Ok let me share something of special happened in my life. In july 2011 I was in vacation in Vienna and checking the site of austrian federation I discovered that just in that period it was scheduled a visit of Judit in Vienna the 10th of july in occasion of the inauguaration of a place dedicated to the great player Spielmann, the Spielmann platz. She played in the occasion a simul against 22 players and I managed to participate. I'll bring that day forever in my heart. Of course I lost but I like to share my game with you. I still have the score and made cover it with transparent plastic so it will never get damaged.
Someone that day in Vienna made a video of the Judit simultan and posted the video on youtube.
Here it is the video. The man with the hat visible in the end part of the video between the players it's me while playing the game I posted before.
Way cool. I'd love the opportunity to play her in a simul ... I'd probably frame my scoresheet and hang it on a wall!
Don't know if I'll ever get the opportunity as I'm not rated nearly as high you are ... I'd be lucky to last 15 moves ...
Was it cool having a "Castling on opposite sides" type of game? If I ever get the chance to play her, I'd love to see her castle long against me ... she castled long in my favorite game of hers, the 1991 game against Tibor Tolnai (although he castled long as well, it wasn't an opposite sides game) that won her the GM title, the tournament, and the Hungarian National Championship.
I enjoyed a lot that game. I remind that I played all the game feeling myself little in front of a giant. This feeling didn't allow me to play relaxed and courageousely. When she played 9.g4 I felt I had to accept the pawn sacrifice and still now I think I had to. But on the moment I was afraid and said to myself: if I accept who knows what falls from the sky to my head. Also at the end I had two rooks for the queen and should have kept to play. At least I'd have learned something more. But I saw my pawn was lost letting her with a free pawn, so I humbly resigned.
In the unlikely event that I ever have the opportunity to play her, could you give me a tip on resigning? I tend to still play like when I was a kid ... play to checkmate. I understand now that it's bad chess etiquette, but it's a hard habit to break. I wouldn't want to play a "disrespect game" where I kept making move after move after my game was lost, but I wouldn't want to resign too early with some enjoyable playing time left (for example, after she went up on me a full piece after move 10, with everything else still on the board, I'd be reluctant to resign. Not because I think I'd win, but because there's so much play left with the remaining pieces (defenses to be made, schemes to be attempted, etc. and I can have lots of fun playing with what material I have left, even if I know what the result wil be).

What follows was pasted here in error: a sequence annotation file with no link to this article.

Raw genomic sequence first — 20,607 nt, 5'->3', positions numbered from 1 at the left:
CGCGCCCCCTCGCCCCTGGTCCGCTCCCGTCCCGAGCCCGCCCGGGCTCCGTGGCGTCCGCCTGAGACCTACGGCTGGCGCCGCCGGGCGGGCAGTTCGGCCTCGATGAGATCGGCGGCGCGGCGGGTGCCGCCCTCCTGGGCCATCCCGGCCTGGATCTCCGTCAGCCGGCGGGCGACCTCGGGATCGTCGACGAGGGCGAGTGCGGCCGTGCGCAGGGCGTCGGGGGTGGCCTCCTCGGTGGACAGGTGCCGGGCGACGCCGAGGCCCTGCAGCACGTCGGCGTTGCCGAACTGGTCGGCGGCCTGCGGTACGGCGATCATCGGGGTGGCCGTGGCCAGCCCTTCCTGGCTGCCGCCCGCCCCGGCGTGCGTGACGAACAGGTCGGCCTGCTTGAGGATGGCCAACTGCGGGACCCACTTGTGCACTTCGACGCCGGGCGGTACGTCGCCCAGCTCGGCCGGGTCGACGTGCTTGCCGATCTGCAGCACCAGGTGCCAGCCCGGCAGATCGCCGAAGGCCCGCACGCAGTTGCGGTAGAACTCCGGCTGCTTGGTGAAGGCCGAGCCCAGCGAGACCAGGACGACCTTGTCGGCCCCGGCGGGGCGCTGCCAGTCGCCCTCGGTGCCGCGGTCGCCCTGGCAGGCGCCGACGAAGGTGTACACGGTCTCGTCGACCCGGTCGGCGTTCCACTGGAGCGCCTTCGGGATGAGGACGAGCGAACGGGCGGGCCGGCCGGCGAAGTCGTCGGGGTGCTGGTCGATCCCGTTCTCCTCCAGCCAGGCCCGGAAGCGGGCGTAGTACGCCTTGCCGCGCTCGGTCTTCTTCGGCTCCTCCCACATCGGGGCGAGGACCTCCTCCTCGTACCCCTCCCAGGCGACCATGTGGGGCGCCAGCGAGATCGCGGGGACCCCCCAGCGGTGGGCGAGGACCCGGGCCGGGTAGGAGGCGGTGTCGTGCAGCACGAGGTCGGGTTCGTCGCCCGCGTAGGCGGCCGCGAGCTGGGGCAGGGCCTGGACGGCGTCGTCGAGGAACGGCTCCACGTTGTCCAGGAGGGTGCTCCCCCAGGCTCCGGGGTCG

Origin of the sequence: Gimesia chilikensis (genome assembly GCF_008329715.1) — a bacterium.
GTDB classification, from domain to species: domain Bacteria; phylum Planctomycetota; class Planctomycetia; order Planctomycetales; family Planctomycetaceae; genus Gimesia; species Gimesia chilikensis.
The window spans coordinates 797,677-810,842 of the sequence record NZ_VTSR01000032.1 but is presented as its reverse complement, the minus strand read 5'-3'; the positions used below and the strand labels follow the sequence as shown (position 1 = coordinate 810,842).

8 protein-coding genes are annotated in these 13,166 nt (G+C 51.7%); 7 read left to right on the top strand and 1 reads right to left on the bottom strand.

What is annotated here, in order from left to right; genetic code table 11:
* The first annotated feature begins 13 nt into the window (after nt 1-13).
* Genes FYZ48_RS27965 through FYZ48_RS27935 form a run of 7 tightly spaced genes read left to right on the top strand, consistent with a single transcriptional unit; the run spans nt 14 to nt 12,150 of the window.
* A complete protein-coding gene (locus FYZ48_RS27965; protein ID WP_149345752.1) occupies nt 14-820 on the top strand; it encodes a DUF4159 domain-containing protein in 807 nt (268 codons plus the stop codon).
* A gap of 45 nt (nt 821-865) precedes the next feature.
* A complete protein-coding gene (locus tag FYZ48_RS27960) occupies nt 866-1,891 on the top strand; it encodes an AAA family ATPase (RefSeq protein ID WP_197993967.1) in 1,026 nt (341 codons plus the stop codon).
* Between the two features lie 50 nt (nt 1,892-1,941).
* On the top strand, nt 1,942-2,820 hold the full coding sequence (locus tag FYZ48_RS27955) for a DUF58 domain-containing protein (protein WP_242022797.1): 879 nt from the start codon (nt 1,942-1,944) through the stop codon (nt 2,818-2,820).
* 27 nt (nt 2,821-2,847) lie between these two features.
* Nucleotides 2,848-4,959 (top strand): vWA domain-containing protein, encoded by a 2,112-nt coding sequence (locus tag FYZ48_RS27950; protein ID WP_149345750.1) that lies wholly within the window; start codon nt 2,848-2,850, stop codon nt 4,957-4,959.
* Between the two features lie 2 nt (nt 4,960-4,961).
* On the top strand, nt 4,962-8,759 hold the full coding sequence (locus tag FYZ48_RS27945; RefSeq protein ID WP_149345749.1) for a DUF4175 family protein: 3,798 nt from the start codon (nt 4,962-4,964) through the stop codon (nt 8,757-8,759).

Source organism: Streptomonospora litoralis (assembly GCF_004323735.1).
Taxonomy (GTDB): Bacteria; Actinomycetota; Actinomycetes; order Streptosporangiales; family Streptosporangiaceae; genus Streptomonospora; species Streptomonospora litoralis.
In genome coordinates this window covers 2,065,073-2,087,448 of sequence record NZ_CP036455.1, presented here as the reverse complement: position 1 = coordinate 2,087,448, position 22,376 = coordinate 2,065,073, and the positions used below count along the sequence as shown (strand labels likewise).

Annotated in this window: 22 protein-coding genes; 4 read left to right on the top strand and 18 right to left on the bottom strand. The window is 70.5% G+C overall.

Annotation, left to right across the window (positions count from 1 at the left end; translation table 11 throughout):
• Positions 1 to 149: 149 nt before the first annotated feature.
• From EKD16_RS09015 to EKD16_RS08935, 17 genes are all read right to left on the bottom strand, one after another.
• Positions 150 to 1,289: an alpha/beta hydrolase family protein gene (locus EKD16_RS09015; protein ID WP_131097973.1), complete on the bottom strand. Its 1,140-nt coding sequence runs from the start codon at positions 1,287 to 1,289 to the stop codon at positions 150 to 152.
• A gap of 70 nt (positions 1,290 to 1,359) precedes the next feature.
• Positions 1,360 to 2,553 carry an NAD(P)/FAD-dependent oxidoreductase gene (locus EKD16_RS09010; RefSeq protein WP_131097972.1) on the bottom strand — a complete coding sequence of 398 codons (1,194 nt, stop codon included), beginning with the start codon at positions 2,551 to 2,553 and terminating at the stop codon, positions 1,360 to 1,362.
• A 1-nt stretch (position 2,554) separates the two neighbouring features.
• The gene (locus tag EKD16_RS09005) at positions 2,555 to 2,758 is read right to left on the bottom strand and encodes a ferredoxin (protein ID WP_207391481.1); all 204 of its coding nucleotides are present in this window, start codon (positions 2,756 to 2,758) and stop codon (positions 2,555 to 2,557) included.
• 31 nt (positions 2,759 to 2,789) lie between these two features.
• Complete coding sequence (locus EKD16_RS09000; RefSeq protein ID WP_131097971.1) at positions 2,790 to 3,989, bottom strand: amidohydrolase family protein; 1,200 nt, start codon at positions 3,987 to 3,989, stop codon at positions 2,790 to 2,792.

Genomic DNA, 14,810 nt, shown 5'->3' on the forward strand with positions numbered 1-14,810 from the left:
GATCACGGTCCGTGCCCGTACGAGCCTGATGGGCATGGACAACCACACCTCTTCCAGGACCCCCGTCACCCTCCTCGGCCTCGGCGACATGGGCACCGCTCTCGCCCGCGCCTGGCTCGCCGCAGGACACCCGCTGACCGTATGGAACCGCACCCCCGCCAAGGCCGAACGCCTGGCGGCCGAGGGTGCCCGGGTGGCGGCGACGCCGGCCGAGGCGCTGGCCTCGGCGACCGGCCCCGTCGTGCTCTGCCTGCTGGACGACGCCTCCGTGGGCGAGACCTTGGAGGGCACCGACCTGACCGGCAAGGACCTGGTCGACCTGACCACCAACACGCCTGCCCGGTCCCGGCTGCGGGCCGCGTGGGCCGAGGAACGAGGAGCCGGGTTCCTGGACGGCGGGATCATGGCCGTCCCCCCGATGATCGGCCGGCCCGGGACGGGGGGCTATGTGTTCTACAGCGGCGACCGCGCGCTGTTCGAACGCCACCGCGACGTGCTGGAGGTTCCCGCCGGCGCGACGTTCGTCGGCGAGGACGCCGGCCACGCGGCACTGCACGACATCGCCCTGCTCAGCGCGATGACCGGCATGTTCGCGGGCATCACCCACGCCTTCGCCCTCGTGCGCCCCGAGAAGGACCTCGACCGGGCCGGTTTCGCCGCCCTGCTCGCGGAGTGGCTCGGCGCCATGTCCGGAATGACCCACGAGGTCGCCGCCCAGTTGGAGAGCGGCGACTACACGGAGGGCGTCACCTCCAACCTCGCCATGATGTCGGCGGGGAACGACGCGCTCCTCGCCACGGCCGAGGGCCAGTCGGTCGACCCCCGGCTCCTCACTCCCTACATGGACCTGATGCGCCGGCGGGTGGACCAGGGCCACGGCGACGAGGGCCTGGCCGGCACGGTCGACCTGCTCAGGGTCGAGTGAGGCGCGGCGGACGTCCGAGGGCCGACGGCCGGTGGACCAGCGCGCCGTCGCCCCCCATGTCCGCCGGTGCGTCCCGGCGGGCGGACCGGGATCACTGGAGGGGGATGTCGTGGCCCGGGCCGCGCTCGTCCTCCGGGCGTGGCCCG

How does this work for a simul? I feel if I resigned when I knew I'd lose, I'd resign before my first move ... so what's the proper behavior for this type of situation?
I don't know how to reply. The moment to resign is something you feel on the moment and depend also on the opponent you have. In my case the game was positionally lost and surely Judit knew how to win if I'd have kept. Anyway materially we were almost equal, so I should have kept for learning. It's not all days to meet such an artist like her. So I had to keep the game to give her the possibility to teach me how such a position must be managed. But as I said on the moment I felt down. If I had now that possibility again I would keep, of course not till the mate, anyway until an unquestionable advantage.
Thanks for sharing. This is very cool :)